Torque Tube Installation

Nov. 2, 2021

How to install a torque tube & floorstand for a quarter-turn valve

About the author:

Stephen Dalton, P.E., is director of engineering for Val-Matic Valve and Mfg. Dalton can be reached at [email protected].

What is a Torque Tube?

A floorstand assembly is used to elevate an actuator above the valve it operates in cases where the valve is submerged or inaccessible to personnel. A floorstand assembly is bolted to the floor or grating directly above a quarter-turn valve. An inner shaft, or torque tube, transfers operating torque from the actuator to the valve to move the valve between its open and closed positions.

The assembly features a large diameter floorstand to support the actuator and restrain it from turning. Inside the floorstand, the torque tube turns 90 degrees to operate the valve open and closed. The torque tube rests on the valve below and includes adjustable stop bolts to precisely locate the valve’s closure member (disc, plug or ball) in the closed position.

Installation of a torque tube and floorstand must happen after installation of the quarter-turn valve below. A true plumb installation of the actuator, floorstand, torque tube, and valve stem will allow for smooth and reliable valve operation. 

How to Install Torque Tube: Step-by-Step

  1. Make sure the actuator and valve are in the same position. Both the valve and actuator should be in the open position for plug valves. Both the valve and actuator should be in the open position for butterfly or ball valves, as well. For butterfly valves, it is critical the disc be closed evenly within 1/8-in. difference from side to side for 24-in. and smaller valves. Thirty-inches and larger butterfly valves must be closed evenly within 1/4-in. difference from side to side. Measured confirmation of the evenness of the disc also will be necessary to set travel stops later in Step 9.
  2. Remove the indicator arrow and gear cover from the actuator on the floorstand assembly. Remove the key and set it aside for later reassembly.
  3. For butterfly valves, ensure the packing retainer plate is in place.
  4. Check the female (bottom) coupling of the torque tube to see if a key is fastened in place. If there is no key assembled to the bottom torque tube coupling, insert a key into the valve shaft.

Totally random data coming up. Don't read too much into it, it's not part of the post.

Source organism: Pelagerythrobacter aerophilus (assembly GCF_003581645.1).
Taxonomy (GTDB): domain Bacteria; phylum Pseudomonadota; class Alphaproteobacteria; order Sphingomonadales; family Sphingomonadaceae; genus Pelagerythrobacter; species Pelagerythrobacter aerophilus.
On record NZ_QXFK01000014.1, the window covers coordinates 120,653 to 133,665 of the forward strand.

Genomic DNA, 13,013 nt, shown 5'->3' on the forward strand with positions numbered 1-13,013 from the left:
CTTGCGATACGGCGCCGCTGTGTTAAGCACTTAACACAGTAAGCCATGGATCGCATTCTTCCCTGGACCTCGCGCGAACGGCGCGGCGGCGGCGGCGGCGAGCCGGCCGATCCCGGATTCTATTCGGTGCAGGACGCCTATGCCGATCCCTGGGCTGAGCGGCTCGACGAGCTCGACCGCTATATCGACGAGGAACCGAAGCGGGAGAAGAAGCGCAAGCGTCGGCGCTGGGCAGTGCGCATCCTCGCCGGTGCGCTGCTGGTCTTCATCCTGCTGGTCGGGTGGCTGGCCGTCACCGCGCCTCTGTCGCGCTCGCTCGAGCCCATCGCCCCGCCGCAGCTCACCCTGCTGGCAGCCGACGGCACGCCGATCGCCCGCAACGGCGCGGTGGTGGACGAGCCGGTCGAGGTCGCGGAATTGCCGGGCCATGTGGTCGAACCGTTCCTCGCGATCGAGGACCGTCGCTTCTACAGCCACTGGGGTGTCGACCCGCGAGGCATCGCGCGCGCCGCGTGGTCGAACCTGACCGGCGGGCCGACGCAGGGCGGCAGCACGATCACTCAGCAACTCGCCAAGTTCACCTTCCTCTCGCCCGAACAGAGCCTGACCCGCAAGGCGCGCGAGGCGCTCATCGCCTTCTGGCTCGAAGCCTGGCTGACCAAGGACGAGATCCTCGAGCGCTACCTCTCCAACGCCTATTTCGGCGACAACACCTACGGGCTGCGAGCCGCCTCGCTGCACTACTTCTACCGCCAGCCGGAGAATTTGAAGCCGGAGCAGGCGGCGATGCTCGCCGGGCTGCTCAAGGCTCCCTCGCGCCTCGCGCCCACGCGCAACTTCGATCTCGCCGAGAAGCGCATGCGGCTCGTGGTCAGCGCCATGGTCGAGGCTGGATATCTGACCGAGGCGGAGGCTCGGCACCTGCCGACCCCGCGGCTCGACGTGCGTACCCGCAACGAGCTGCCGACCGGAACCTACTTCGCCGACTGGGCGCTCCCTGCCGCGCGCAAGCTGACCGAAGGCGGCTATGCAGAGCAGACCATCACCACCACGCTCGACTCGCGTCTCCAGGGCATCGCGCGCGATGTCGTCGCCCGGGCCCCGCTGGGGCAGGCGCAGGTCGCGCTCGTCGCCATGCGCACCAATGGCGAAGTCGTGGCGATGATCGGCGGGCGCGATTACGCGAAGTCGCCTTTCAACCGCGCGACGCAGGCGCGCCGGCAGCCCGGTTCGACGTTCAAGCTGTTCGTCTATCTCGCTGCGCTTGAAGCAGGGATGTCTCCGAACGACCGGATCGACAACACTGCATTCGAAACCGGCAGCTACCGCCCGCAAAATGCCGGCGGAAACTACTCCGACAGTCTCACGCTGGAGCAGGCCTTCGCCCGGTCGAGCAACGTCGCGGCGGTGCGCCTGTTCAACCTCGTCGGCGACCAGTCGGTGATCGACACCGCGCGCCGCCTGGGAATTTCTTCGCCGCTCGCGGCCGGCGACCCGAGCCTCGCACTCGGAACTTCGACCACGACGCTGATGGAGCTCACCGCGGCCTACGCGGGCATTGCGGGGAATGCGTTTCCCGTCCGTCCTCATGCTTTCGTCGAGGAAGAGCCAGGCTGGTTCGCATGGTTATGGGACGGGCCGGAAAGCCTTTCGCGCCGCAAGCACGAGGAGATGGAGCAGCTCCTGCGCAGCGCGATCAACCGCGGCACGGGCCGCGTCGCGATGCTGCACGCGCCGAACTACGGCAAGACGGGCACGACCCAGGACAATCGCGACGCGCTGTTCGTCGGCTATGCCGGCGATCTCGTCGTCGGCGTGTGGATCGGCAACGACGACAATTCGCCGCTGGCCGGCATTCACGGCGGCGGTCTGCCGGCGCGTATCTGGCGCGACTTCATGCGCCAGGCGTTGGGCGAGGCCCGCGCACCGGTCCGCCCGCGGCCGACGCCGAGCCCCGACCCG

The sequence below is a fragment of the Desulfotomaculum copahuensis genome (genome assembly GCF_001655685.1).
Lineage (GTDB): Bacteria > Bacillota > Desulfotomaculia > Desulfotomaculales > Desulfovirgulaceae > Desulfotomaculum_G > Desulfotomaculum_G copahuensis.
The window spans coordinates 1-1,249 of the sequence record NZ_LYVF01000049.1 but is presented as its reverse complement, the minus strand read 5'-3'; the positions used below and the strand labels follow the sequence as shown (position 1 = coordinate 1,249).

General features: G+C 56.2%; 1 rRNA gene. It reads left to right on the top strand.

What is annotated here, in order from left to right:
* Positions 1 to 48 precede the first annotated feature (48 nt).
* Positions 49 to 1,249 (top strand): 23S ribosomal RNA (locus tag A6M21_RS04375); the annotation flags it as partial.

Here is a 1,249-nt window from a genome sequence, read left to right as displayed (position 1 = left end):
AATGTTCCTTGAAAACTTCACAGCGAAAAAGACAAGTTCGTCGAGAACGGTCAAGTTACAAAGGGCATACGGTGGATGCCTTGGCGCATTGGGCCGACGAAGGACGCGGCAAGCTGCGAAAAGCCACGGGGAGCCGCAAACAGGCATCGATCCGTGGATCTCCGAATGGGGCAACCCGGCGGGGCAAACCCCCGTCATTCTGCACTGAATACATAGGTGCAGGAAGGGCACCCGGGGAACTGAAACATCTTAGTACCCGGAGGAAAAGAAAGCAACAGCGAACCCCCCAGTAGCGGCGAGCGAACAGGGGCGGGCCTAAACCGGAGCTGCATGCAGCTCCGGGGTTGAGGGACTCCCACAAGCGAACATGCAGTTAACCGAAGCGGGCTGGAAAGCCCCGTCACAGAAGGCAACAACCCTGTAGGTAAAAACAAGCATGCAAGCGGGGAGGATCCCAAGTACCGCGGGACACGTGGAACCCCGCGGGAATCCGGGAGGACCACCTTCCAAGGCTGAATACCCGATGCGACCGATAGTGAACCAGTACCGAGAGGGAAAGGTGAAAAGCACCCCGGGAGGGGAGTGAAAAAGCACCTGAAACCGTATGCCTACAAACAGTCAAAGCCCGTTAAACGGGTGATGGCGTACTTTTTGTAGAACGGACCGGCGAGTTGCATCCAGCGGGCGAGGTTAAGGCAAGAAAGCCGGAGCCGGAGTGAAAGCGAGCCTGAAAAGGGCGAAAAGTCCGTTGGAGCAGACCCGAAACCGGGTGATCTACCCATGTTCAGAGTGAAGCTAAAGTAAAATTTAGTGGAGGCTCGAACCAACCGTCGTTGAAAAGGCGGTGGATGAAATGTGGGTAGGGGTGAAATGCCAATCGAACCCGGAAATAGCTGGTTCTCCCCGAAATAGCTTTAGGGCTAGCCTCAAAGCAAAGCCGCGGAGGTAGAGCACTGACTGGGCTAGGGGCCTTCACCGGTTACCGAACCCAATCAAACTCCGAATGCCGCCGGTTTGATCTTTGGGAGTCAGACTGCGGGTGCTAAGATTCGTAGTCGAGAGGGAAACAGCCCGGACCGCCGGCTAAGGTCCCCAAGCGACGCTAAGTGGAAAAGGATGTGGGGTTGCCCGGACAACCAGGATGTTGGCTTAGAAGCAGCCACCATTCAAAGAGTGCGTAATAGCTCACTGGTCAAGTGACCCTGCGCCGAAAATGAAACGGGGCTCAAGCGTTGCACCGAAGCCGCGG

5. Secure the torque tube with a strap and lower it onto the valve stem or shaft. For valves with mechanically secured packing, such as plug and ball valves, the torque tube will rest on the valve stem or shaft. For butterfly valves, the torque tube will rest on the packing retainer plate.
  6. Lower the floorstand over the top of the torque tube. Use a level to ensure the torque tube is plumb and brace it in place. Shim the bottom of the floorstand so the torque tube is centered within the floorstand and ensure there is no binding on the torque tube. Secure the floorstand to the floor with 5/8-in. bolts.
  7. Insert the key from Step 2 to secure the top of the torque tube to the actuator. Install the indicator arrow.
  8. For ball and butterfly valves, back out the stop bolts on the torque tube plate as far as possible without removing the bolts.
  9. Operate the actuator to fully cycle the valve, ending in the closed valve position. For butterfly valves, ensure the disc is even from side to side, as noted in Step 1. This may require adjusting the closed position stop bolt on the actuator to provide additional travel. 
  10. Once the valve is in the closed position, tighten all stop bolts to the torque noted in the table above.
  11. Once again, cycle the valve from the fully closed position to the fully open position and back to the fully closed position. Ensure the valve operates smoothly without binding and returns to its fully closed position when the stop bolt is contracted.
About the Author

Stephen Dalton

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